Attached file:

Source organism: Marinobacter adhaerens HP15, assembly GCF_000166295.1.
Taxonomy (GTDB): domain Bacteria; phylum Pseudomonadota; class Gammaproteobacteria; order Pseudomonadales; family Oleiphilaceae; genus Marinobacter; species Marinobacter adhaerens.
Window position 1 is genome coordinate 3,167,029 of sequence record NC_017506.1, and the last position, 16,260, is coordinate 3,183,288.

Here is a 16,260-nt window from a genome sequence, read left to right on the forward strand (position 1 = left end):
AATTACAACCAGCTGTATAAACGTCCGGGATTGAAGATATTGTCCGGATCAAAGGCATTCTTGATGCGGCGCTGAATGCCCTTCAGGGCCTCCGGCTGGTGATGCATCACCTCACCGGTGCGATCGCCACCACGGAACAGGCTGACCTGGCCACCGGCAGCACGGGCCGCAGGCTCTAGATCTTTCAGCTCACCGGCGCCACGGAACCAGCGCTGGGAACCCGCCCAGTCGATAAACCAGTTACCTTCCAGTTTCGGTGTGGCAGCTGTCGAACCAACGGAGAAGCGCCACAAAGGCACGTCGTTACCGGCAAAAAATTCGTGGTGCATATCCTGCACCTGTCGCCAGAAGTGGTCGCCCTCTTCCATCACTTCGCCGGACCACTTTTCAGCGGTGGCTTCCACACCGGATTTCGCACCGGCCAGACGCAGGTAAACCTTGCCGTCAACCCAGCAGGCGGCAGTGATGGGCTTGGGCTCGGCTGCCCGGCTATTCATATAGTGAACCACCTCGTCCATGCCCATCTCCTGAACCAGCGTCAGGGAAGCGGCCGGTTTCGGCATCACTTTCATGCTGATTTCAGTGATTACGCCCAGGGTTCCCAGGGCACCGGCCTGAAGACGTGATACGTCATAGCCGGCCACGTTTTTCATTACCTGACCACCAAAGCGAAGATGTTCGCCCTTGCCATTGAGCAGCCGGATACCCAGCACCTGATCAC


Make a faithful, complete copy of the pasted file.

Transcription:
Source organism: Marinobacter adhaerens HP15, assembly GCF_000166295.1.
Taxonomy (GTDB): domain Bacteria; phylum Pseudomonadota; class Gammaproteobacteria; order Pseudomonadales; family Oleiphilaceae; genus Marinobacter; species Marinobacter adhaerens.
Window position 1 is genome coordinate 3,167,029 of sequence record NC_017506.1, and the last position, 16,260, is coordinate 3,183,288.

Here is a 16,260-nt window from a genome sequence, read left to right on the forward strand (position 1 = left end):
AATTACAACCAGCTGTATAAACGTCCGGGATTGAAGATATTGTCCGGATCAAAGGCATTCTTGATGCGGCGCTGAATGCCCTTCAGGGCCTCCGGCTGGTGATGCATCACCTCACCGGTGCGATCGCCACCACGGAACAGGCTGACCTGGCCACCGGCAGCACGGGCCGCAGGCTCTAGATCTTTCAGCTCACCGGCGCCACGGAACCAGCGCTGGGAACCCGCCCAGTCGATAAACCAGTTACCTTCCAGTTTCGGTGTGGCAGCTGTCGAACCAACGGAGAAGCGCCACAAAGGCACGTCGTTACCGGCAAAAAATTCGTGGTGCATATCCTGCACCTGTCGCCAGAAGTGGTCGCCCTCTTCCATCACTTCGCCGGACCACTTTTCAGCGGTGGCTTCCACACCGGATTTCGCACCGGCCAGACGCAGGTAAACCTTGCCGTCAACCCAGCAGGCGGCAGTGATGGGCTTGGGCTCGGCTGCCCGGCTATTCATATAGTGAACCACCTCGTCCATGCCCATCTCCTGAACCAGCGTCAGGGAAGCGGCCGGTTTCGGCATCACTTTCATGCTGATTTCAGTGATTACGCCCAGGGTTCCCAGGGCACCGGCCTGAAGACGTGATACGTCATAGCCGGCCACGTTTTTCATTACCTGACCACCAAAGCGAAGATGTTCGCCCTTGCCATTGAGCAGCCGGATACCCAGCACCTGATCAC